Skip Nav

To Kill a Mockingbird Essay

Types of essay on To Kill a Mockingbird

❶Persuasive Essay Calpurnia plays a motherly roll, for instance she raised Mr.

What essay on To Kill a Mockingbird you may write?

Navigate Guide
Introduction
To Kill A Mockingbird Essay Examples

Comments 0 Please log in to add your comment. Which character shows the most courage in the novel? At least 3 quotes one for each supporting paragraph In-text citations for EACH quote 5 paragraphs intro, 3 body, conclusion Creative and Relevant Title 2 peer reviews done on Monday Take into consideration: Start brainstorming your paper!

Go to the following link: Outline is due Friday at the end of class. More presentations by Alexis Luering Creative Writing. Blog 31 August Prezi at Dreamforce The proof of concept Latest posts. Creating downloadable prezi, be patient. Delete comment or cancel. Cancel Reply 0 characters used from the allowed. Send link to edit together this prezi using Prezi Meeting learn more: Reset share links Resets both viewing and editing links coeditors shown below are not affected.

Send this link to let others join your presentation: Therefore, Atticus concludes, Tom could not possibly be the left-handed assailant who struck Mayella on the right side of her face. Atticus further suggests that it was Bob, Mayella's father, who beat her, and that, in fact, no rape occurred. Before the jury departs to deliberate, Atticus appeals to their sense of justice, imploring them not to allow racial prejudice to interfere with their deliberations.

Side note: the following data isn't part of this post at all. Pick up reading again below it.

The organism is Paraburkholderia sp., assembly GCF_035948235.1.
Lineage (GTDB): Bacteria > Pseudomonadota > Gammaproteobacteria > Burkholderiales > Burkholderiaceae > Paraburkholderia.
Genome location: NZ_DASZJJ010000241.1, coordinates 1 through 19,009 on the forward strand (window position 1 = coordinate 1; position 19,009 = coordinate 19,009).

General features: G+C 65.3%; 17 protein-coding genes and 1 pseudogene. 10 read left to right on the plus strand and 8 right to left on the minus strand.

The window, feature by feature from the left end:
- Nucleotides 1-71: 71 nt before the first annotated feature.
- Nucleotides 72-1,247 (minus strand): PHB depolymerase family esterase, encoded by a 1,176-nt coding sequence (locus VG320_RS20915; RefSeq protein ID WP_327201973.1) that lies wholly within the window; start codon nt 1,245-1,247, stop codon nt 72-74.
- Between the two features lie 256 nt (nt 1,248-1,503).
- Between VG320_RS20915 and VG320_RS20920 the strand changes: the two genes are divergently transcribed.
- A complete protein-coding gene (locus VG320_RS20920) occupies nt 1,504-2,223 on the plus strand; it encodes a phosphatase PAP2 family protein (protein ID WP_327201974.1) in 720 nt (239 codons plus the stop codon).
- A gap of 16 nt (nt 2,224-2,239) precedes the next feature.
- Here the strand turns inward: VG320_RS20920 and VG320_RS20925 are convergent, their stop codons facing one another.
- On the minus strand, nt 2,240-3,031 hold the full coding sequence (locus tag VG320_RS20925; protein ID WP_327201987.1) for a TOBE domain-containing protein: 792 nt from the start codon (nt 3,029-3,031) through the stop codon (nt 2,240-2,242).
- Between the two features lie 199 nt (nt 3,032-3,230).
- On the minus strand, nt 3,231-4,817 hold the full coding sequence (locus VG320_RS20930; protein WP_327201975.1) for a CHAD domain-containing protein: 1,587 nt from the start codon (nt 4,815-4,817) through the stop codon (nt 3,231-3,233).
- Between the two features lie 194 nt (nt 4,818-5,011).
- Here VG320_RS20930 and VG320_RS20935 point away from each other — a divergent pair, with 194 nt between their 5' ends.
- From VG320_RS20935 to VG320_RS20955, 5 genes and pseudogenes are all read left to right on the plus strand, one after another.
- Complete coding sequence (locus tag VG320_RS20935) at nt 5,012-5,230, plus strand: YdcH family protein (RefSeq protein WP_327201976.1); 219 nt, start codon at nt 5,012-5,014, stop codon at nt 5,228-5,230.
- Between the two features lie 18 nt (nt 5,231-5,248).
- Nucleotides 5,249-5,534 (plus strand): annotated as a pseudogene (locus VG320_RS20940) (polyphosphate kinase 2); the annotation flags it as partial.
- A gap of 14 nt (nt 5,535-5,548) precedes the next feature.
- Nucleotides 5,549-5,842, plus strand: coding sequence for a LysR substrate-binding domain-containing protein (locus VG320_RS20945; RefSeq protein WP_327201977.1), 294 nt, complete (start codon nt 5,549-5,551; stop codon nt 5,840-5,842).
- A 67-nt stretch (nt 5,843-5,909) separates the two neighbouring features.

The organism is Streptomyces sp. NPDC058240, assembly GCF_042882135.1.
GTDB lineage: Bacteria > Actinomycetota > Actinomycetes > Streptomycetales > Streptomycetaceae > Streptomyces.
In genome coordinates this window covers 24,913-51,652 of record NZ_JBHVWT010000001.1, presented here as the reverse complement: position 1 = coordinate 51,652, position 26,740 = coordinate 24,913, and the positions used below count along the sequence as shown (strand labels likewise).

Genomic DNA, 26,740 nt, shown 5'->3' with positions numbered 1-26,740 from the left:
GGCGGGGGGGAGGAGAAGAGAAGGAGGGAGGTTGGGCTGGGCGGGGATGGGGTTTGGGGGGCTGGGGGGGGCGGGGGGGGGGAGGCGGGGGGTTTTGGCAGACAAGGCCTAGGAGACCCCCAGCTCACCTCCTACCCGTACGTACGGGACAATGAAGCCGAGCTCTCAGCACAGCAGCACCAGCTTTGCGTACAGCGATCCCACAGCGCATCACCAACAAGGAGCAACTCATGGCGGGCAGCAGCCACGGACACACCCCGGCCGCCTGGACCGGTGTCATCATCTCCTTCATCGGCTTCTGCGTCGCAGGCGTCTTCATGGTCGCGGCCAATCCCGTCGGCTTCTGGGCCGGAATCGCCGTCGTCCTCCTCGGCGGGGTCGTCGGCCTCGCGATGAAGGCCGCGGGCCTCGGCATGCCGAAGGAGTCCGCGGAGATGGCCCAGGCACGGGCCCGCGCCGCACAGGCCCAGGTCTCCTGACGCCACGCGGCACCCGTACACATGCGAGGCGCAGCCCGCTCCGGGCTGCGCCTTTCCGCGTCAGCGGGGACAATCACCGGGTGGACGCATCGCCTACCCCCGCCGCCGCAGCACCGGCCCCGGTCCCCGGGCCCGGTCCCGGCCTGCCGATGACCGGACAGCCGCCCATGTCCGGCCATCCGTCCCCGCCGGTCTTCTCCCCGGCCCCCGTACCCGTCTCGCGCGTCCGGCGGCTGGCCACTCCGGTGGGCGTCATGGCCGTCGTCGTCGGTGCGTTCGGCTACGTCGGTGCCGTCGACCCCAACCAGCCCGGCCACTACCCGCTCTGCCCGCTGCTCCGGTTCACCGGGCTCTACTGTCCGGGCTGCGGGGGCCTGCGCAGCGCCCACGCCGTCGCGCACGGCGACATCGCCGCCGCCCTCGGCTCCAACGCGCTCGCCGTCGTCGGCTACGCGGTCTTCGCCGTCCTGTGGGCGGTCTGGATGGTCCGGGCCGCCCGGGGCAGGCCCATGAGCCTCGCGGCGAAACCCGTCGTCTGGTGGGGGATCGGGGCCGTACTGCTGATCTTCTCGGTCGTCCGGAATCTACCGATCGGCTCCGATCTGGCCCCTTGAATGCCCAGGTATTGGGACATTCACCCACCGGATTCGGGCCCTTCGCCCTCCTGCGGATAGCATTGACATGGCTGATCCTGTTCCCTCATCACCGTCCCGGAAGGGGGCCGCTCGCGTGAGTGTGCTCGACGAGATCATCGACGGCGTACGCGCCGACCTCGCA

However, after two hours, the jury returns with a guilty verdict, sentencing Tom to be executed for rape. Later, Tom is shot to death during an attempt to escape from jail. The following fall, Bob Ewell, incensed by Atticus's treatment of him during the trial, attacks Scout and Jem with a knife as they are walking home from a school Halloween pageant. Boo Radley, secretly observing the scene, intervenes in the scuffle, and Bob Ewell is stabbed and killed in the process.

Called to the scene, the Sheriff and Atticus agree to not report Boo's involvement to the police, because a trial against him would likely be prejudiced. Intimately aware of issues of prejudice due to the Tom Robinson case, Atticus and the children agree to report that Ewell fell on his knife in the scuffle, sparing Boo the consequences of a legal trial. Scout realizes in retrospect that Boo has never been the threatening figure the children had imagined, and that he was responsible for leaving the mysterious gifts for them to find on his property.

After walking Boo home, Scout stands on the porch of his house looking out, finally seeing the world through a wider perspective. The central thematic concern of To Kill a Mockingbird addresses racial prejudice and social justice. Atticus Finch represents a strongly principled, liberal perspective that runs contrary to the ignorance and prejudice of the white, Southern, small-town community in which he lives.

Atticus is convinced that he must instill values of equality in his children, counteracting the racist influence. Lee makes use of several images and allegories throughout the novel to symbolize racial conflict.